2. The fiscal response from Congress is big, and will likely get bigger. It's so big in fact that a recent note from Goldman Sachs' top economist Jan Hatzius estimates that total personal disposable income will actually rise slightly in 2020, as expansion to unemployment benefits are robust enough to account for the recent job losses. However, the estimate is predicated on another $450 billion relief package from Congress being passed.

3. Some companies were born for this. Large cap technology companies in particular have held up well during the coronavirus pandemic, and some are even thriving. Companies like Amazon, Microsoft, Netflix, and Google are seeing a surge in business as consumers are stuck at home and more engaged with their screens than ever. When you look underneath the market hood, there is plenty of carnage. Oil, airlines, cruise lines, hotel, and travel sector stocks are down upwards of 60%. But since large cap technology stocks make up a bulk of the index, those losses are harder to see.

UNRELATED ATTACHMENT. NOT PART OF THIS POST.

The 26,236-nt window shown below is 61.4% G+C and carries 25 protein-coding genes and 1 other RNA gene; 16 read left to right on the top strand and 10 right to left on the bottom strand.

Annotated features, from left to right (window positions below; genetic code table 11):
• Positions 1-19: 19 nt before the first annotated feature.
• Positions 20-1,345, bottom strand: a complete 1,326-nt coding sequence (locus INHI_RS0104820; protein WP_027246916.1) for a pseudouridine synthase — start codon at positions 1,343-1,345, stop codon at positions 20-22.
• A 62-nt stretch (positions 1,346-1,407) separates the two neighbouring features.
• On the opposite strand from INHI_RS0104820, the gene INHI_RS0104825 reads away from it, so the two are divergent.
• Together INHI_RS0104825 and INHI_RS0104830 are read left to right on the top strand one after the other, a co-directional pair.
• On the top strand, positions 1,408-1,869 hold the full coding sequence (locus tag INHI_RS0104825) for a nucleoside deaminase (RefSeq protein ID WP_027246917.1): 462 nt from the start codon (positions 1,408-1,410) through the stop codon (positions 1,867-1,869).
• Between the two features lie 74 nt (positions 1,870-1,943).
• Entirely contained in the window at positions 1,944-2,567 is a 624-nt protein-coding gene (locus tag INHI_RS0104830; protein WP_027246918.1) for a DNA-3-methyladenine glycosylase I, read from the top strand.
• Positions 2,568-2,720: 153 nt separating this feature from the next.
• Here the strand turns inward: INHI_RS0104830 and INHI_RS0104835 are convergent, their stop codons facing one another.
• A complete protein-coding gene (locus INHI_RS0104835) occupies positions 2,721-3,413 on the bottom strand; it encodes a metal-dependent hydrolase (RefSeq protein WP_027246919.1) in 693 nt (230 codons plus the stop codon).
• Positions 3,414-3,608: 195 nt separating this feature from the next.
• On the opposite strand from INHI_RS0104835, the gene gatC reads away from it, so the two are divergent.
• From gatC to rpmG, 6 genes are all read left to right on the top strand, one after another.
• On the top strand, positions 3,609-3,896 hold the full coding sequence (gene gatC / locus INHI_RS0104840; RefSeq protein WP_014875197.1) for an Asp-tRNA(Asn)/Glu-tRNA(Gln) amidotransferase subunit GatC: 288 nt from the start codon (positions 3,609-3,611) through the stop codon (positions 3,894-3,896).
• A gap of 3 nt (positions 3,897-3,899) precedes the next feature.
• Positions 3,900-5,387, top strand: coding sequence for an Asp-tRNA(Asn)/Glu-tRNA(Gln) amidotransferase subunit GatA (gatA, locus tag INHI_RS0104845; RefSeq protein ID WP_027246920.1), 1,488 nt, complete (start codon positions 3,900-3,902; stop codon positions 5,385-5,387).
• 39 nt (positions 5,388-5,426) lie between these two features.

4. TINA aka There Is No Alternative. With bond yields sitting near zero (and under zero in parts of Europe) where else can you put your money and expect a decent return? If you have a long enough time horizon, the only answer seems to be stocks.

5. A vaccine or treatment that proves effective against the coronavirus might be here sooner than most expect. For starters, Gilead's remdesivir has seen positive results in an ongoing trial (shortened length of recovery by a few days) and the FDA recently granted the drug emergency use authorizaton so any COVID-19 patient can be treated.

Despite these bullish perspectives, the risk to the downside seems hard to avoid: whether it's a second wave of the virus that shuts down the economy again, or a weakened consumer that takes years to recover to pre-virus spending levels, risk is no doubt lurking right around the corner, as it always is.